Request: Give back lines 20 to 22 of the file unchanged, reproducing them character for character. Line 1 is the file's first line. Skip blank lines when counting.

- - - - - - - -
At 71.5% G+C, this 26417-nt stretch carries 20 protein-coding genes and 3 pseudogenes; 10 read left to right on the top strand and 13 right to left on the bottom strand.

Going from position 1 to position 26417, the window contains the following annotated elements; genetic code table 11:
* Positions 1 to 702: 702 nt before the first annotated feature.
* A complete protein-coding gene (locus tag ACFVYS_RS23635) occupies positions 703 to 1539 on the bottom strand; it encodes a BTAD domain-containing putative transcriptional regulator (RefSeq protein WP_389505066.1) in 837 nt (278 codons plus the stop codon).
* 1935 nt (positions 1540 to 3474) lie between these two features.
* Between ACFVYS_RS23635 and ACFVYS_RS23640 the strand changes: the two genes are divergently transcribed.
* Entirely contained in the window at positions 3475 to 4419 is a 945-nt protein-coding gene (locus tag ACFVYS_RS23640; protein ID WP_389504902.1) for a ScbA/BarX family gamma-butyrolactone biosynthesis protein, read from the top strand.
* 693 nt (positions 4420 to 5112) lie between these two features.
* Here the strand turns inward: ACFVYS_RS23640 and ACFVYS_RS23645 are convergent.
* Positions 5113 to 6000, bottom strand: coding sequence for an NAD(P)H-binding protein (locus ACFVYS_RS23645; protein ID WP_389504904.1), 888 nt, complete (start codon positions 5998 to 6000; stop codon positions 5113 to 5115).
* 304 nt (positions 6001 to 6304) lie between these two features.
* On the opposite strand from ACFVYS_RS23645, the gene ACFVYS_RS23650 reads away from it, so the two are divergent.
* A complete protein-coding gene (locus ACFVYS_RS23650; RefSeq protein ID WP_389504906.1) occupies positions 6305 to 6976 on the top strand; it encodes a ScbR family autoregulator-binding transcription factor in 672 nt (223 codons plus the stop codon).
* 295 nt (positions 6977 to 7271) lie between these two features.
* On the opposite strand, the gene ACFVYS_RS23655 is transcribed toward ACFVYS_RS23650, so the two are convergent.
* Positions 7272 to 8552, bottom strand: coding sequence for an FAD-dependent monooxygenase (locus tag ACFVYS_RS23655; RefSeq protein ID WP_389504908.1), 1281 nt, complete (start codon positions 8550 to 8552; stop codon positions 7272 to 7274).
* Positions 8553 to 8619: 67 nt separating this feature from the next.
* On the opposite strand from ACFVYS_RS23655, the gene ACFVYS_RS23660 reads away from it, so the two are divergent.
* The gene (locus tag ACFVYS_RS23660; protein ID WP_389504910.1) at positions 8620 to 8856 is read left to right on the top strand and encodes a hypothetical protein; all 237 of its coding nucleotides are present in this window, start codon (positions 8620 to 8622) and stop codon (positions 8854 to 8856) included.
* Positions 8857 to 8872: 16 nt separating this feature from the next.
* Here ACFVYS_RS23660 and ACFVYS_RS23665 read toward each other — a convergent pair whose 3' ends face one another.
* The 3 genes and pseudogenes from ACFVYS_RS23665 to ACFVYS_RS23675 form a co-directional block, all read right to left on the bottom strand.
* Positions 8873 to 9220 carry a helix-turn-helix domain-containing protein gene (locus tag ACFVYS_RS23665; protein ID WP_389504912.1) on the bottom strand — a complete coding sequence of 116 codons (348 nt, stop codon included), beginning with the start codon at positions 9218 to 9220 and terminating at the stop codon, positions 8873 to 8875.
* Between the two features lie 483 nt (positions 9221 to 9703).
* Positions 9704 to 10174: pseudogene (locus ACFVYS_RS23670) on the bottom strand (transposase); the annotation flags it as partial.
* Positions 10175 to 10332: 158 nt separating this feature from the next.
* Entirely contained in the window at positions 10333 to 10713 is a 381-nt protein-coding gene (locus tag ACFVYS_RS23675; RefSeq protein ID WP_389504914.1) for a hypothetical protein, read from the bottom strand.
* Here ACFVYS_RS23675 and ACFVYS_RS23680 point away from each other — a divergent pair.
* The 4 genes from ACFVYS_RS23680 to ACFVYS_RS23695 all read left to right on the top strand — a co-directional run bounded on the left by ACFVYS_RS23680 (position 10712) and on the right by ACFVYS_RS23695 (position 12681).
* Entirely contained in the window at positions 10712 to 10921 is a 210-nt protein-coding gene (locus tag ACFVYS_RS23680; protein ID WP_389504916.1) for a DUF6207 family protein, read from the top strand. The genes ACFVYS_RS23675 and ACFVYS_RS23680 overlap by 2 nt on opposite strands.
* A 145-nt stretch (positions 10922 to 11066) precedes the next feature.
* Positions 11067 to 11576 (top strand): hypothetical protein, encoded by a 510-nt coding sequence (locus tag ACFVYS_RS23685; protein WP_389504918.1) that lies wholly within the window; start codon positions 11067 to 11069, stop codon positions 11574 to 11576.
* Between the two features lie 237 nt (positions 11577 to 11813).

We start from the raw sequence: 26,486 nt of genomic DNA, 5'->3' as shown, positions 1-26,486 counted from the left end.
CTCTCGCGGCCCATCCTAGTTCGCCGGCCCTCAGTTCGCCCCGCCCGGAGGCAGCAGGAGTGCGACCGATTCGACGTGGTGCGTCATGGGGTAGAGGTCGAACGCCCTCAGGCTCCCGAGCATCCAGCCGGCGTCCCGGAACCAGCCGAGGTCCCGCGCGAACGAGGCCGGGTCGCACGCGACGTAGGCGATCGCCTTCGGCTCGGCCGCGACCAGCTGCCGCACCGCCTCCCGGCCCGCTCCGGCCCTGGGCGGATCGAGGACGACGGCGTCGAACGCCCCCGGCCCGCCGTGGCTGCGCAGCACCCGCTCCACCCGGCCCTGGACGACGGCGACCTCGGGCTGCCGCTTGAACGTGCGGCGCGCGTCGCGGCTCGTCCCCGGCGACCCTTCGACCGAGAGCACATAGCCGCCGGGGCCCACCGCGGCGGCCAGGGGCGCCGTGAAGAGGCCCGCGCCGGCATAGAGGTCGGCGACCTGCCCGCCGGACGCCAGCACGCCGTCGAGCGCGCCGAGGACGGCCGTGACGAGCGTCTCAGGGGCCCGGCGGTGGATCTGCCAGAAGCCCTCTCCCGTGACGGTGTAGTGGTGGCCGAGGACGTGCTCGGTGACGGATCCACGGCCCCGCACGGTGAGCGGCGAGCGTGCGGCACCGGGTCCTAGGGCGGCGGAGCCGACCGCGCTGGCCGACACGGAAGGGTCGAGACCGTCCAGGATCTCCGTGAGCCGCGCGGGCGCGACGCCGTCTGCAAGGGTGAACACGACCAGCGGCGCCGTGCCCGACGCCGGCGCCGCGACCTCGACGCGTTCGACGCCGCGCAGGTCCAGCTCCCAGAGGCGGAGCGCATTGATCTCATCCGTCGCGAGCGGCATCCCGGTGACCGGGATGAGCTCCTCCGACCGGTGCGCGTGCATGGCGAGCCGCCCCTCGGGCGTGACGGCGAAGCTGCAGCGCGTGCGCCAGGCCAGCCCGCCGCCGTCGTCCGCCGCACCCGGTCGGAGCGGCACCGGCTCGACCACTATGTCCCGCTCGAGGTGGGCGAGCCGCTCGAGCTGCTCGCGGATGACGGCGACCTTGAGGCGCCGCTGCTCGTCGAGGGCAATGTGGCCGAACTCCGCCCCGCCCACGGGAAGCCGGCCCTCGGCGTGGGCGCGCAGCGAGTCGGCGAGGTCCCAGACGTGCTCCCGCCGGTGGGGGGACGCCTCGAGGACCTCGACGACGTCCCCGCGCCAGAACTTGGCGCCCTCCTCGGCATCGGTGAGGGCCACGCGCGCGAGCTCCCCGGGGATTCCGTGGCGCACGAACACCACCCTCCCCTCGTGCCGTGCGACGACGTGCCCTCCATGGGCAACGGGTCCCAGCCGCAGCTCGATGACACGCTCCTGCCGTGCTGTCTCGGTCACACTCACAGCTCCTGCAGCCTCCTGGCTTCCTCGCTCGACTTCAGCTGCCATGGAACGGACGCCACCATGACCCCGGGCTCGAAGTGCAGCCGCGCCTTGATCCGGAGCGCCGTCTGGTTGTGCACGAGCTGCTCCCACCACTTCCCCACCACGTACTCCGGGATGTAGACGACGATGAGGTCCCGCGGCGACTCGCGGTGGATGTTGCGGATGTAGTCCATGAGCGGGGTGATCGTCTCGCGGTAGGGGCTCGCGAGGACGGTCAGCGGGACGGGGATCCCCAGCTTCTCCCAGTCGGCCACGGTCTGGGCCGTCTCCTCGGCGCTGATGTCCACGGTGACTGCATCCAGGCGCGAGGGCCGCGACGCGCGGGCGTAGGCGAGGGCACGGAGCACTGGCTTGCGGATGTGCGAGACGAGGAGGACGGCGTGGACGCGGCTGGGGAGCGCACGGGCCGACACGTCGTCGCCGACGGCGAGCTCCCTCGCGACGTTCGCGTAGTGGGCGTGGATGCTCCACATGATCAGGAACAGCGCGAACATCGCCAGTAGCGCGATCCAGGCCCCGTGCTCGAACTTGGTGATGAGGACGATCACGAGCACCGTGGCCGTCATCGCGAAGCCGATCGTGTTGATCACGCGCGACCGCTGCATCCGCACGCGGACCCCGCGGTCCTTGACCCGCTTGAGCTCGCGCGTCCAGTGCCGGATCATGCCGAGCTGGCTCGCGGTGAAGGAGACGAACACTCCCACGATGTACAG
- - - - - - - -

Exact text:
* Positions 8857 to 8872: 16 nt separating this feature from the next.
* Here ACFVYS_RS23660 and ACFVYS_RS23665 read toward each other — a convergent pair whose 3' ends face one another.
* The 3 genes and pseudogenes from ACFVYS_RS23665 to ACFVYS_RS23675 form a co-directional block, all read right to left on the bottom strand.